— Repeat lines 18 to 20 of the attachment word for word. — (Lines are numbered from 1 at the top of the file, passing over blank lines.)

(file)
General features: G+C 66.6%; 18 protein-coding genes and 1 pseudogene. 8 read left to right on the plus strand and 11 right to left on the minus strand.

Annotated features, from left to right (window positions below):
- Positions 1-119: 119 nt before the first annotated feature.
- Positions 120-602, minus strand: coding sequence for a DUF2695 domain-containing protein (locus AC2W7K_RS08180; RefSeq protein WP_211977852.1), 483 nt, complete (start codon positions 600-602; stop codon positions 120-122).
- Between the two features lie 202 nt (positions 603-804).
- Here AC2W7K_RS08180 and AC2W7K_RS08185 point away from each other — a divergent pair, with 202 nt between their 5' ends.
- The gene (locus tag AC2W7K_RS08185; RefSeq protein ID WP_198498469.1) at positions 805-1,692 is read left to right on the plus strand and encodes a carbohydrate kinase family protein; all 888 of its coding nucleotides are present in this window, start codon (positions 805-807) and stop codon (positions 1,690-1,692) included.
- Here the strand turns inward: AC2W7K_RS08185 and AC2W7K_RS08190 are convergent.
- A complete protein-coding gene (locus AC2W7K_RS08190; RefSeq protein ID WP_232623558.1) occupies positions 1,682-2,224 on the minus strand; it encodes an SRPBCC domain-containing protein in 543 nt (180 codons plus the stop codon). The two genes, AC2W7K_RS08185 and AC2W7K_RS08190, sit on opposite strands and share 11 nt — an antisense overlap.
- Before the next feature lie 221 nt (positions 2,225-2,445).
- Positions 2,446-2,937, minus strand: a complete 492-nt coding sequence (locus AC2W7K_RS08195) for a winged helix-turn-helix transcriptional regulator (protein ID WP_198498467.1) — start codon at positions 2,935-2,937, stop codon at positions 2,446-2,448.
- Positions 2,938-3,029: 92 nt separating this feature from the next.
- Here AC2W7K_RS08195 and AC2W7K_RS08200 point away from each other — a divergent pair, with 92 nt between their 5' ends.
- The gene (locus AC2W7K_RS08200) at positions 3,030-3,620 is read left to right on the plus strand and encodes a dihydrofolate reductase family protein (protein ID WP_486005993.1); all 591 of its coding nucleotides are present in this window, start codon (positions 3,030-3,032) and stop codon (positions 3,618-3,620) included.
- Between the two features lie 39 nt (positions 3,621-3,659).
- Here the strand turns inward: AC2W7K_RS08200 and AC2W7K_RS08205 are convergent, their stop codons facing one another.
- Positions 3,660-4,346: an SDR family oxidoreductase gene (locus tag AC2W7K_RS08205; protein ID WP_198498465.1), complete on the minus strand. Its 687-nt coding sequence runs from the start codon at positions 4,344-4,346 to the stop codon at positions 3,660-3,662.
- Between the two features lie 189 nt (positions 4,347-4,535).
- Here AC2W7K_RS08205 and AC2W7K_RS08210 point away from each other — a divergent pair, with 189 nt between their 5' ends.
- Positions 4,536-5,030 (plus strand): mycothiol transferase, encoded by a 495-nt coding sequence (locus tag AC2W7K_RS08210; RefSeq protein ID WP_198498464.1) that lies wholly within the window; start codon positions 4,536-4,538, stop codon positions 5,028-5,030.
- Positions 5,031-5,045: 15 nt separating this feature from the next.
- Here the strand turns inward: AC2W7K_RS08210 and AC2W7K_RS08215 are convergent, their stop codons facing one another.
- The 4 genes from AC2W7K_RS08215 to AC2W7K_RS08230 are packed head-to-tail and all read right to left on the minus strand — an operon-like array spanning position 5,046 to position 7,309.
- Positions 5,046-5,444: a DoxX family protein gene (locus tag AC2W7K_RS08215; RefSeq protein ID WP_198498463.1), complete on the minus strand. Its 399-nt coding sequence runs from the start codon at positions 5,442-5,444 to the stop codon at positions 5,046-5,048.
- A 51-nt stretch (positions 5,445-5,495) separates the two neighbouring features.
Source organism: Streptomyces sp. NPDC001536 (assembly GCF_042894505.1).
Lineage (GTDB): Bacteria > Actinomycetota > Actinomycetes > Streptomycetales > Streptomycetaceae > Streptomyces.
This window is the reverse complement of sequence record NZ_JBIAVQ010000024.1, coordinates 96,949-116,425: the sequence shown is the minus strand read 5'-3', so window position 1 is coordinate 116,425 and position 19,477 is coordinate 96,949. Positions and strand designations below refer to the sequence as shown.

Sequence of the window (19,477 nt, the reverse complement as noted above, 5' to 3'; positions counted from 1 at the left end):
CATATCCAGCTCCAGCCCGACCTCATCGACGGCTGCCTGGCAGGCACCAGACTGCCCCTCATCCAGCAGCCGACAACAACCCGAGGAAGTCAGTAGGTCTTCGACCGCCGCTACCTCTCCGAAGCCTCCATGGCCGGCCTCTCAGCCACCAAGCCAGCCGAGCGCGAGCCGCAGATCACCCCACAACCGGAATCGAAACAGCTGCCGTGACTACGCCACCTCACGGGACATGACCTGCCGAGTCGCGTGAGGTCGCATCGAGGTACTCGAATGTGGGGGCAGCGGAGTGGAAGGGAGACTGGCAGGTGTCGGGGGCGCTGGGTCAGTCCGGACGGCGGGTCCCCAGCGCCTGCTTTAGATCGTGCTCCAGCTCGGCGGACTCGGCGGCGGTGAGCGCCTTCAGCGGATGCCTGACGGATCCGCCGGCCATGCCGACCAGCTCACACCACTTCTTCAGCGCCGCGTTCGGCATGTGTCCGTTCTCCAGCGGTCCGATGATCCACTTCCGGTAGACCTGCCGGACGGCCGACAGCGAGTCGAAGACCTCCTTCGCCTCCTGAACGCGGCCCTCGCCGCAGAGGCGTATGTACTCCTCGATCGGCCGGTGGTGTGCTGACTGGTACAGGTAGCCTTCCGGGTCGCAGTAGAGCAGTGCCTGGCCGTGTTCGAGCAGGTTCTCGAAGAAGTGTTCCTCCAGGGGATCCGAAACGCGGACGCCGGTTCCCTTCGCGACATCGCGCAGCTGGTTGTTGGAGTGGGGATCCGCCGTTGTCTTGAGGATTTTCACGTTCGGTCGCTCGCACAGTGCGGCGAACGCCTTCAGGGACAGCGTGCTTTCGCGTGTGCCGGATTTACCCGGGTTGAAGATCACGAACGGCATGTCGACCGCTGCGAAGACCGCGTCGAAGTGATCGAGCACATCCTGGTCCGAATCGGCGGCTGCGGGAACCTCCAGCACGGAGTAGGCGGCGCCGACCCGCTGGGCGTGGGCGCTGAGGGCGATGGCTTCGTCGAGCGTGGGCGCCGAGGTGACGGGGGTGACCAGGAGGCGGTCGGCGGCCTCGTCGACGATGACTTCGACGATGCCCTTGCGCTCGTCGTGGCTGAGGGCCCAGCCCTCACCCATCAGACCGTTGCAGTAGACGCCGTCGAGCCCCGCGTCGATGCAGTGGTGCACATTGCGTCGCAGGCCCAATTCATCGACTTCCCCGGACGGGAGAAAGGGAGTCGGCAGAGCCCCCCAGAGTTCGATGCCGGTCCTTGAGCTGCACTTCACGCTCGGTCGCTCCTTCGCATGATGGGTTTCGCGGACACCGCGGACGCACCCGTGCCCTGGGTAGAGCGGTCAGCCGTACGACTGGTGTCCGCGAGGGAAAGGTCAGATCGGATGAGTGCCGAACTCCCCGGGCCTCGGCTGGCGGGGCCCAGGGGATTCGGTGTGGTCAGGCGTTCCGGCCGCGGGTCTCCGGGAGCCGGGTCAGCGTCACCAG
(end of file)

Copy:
- Between the two features lie 189 nt (positions 4,347-4,535).
- Here AC2W7K_RS08205 and AC2W7K_RS08210 point away from each other — a divergent pair, with 189 nt between their 5' ends.
- Positions 4,536-5,030 (plus strand): mycothiol transferase, encoded by a 495-nt coding sequence (locus tag AC2W7K_RS08210; RefSeq protein ID WP_198498464.1) that lies wholly within the window; start codon positions 4,536-4,538, stop codon positions 5,028-5,030.